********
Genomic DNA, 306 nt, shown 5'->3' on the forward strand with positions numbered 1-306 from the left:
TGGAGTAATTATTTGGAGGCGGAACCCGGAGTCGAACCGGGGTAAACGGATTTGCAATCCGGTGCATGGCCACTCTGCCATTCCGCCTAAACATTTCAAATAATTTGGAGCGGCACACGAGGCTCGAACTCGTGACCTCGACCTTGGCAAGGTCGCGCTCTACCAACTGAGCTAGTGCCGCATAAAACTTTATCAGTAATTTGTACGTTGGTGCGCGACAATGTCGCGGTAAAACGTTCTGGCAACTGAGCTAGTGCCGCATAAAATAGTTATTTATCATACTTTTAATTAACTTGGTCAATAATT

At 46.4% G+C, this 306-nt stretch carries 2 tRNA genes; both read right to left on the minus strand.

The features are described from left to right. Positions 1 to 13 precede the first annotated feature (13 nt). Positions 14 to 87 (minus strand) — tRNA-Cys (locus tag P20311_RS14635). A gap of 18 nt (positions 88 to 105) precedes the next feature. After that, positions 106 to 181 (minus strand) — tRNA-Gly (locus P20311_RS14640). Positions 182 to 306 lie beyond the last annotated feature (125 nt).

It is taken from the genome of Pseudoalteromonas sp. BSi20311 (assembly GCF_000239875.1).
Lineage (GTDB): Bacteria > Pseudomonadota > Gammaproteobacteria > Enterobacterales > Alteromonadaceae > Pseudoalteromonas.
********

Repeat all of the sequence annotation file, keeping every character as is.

Genomic DNA, 306 nt, shown 5'->3' on the forward strand with positions numbered 1-306 from the left:
TGGAGTAATTATTTGGAGGCGGAACCCGGAGTCGAACCGGGGTAAACGGATTTGCAATCCGGTGCATGGCCACTCTGCCATTCCGCCTAAACATTTCAAATAATTTGGAGCGGCACACGAGGCTCGAACTCGTGACCTCGACCTTGGCAAGGTCGCGCTCTACCAACTGAGCTAGTGCCGCATAAAACTTTATCAGTAATTTGTACGTTGGTGCGCGACAATGTCGCGGTAAAACGTTCTGGCAACTGAGCTAGTGCCGCATAAAATAGTTATTTATCATACTTTTAATTAACTTGGTCAATAATT

At 46.4% G+C, this 306-nt stretch carries 2 tRNA genes; both read right to left on the minus strand.

The features are described from left to right. Positions 1 to 13 precede the first annotated feature (13 nt). Positions 14 to 87 (minus strand) — tRNA-Cys (locus tag P20311_RS14635). A gap of 18 nt (positions 88 to 105) precedes the next feature. After that, positions 106 to 181 (minus strand) — tRNA-Gly (locus P20311_RS14640). Positions 182 to 306 lie beyond the last annotated feature (125 nt).

It is taken from the genome of Pseudoalteromonas sp. BSi20311 (assembly GCF_000239875.1).
Lineage (GTDB): Bacteria > Pseudomonadota > Gammaproteobacteria > Enterobacterales > Alteromonadaceae > Pseudoalteromonas.